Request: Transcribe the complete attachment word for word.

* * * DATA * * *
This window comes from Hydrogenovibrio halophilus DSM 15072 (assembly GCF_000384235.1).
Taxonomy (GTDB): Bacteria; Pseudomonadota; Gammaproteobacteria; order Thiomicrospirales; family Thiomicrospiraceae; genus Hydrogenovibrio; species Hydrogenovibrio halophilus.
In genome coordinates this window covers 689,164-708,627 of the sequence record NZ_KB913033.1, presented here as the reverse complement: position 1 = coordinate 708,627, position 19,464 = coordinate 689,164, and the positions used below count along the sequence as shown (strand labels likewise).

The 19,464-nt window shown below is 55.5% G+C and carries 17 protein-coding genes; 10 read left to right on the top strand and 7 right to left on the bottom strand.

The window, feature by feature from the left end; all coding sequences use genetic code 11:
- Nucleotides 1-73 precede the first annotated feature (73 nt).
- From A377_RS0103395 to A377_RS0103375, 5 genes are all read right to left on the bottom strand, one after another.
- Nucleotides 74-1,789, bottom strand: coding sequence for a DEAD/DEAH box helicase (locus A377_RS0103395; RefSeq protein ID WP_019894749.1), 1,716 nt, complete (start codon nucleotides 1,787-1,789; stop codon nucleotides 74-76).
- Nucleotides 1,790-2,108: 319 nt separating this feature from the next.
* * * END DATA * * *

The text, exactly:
This window comes from Hydrogenovibrio halophilus DSM 15072 (assembly GCF_000384235.1).
Taxonomy (GTDB): Bacteria; Pseudomonadota; Gammaproteobacteria; order Thiomicrospirales; family Thiomicrospiraceae; genus Hydrogenovibrio; species Hydrogenovibrio halophilus.
In genome coordinates this window covers 689,164-708,627 of the sequence record NZ_KB913033.1, presented here as the reverse complement: position 1 = coordinate 708,627, position 19,464 = coordinate 689,164, and the positions used below count along the sequence as shown (strand labels likewise).

The 19,464-nt window shown below is 55.5% G+C and carries 17 protein-coding genes; 10 read left to right on the top strand and 7 right to left on the bottom strand.

The window, feature by feature from the left end; all coding sequences use genetic code 11:
- Nucleotides 1-73 precede the first annotated feature (73 nt).
- From A377_RS0103395 to A377_RS0103375, 5 genes are all read right to left on the bottom strand, one after another.
- Nucleotides 74-1,789, bottom strand: coding sequence for a DEAD/DEAH box helicase (locus A377_RS0103395; RefSeq protein ID WP_019894749.1), 1,716 nt, complete (start codon nucleotides 1,787-1,789; stop codon nucleotides 74-76).
- Nucleotides 1,790-2,108: 319 nt separating this feature from the next.